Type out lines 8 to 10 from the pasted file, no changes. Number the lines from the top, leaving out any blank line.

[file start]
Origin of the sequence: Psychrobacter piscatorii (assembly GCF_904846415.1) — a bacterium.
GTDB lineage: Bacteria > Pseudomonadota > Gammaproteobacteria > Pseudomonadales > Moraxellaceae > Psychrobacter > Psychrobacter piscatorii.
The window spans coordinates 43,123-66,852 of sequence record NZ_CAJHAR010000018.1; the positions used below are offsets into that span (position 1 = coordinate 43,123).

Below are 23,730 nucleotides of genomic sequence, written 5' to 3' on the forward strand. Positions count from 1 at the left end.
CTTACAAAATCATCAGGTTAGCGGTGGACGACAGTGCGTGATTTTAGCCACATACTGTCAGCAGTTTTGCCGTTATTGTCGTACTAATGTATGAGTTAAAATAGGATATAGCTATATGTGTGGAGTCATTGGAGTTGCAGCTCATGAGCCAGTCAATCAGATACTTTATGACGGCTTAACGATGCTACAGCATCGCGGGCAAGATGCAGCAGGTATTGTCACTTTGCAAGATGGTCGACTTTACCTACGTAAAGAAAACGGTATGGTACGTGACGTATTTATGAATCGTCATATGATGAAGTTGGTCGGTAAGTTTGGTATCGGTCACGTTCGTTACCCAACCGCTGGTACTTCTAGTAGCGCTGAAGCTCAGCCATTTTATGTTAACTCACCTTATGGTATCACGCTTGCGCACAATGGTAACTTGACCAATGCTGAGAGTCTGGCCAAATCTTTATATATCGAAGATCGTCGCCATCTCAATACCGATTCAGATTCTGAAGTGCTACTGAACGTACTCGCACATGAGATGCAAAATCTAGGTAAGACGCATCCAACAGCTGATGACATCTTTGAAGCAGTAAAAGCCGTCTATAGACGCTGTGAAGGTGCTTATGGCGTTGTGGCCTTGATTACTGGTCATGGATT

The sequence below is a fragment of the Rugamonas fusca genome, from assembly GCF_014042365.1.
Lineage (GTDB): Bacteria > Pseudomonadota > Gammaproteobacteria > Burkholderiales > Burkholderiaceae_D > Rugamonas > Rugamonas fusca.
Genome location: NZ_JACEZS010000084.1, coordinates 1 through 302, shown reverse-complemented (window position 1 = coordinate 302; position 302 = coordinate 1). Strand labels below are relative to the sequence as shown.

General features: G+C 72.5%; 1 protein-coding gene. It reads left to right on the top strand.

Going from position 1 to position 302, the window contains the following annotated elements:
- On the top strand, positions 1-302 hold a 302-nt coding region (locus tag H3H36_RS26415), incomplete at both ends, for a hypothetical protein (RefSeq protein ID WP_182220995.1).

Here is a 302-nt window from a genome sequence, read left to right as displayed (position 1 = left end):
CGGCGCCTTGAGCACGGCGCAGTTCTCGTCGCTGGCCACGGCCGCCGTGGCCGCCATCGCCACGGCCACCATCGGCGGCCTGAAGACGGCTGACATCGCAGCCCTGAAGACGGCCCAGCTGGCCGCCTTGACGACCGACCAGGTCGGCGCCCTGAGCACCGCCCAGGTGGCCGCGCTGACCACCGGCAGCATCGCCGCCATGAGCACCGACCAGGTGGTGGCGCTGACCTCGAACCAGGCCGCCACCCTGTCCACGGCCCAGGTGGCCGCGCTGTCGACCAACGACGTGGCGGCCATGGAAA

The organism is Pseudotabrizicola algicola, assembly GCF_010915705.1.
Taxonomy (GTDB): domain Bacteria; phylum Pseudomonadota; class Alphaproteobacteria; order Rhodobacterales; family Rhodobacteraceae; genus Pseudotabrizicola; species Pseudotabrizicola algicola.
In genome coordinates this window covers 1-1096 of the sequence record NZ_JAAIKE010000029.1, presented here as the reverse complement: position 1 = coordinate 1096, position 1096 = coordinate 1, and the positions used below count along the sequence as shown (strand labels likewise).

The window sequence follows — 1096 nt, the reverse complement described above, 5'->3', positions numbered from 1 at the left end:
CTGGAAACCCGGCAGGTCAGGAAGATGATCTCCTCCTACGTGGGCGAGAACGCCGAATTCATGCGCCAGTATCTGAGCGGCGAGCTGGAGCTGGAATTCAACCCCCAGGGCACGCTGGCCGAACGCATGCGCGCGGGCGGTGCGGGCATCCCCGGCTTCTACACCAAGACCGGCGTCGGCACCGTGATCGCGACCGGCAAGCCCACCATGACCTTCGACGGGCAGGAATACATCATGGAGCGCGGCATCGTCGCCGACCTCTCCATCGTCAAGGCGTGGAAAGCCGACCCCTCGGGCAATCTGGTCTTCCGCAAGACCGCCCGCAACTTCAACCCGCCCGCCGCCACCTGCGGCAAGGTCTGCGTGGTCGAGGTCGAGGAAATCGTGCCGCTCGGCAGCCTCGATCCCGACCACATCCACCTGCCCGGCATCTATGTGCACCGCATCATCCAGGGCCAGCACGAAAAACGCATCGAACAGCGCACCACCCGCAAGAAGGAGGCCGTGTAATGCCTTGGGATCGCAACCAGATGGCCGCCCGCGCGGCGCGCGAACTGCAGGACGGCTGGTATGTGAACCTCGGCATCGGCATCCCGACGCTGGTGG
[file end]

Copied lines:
Genome location: NZ_JACEZS010000084.1, coordinates 1 through 302, shown reverse-complemented (window position 1 = coordinate 302; position 302 = coordinate 1). Strand labels below are relative to the sequence as shown.

General features: G+C 72.5%; 1 protein-coding gene. It reads left to right on the top strand.

Going from position 1 to position 302, the window contains the following annotated elements: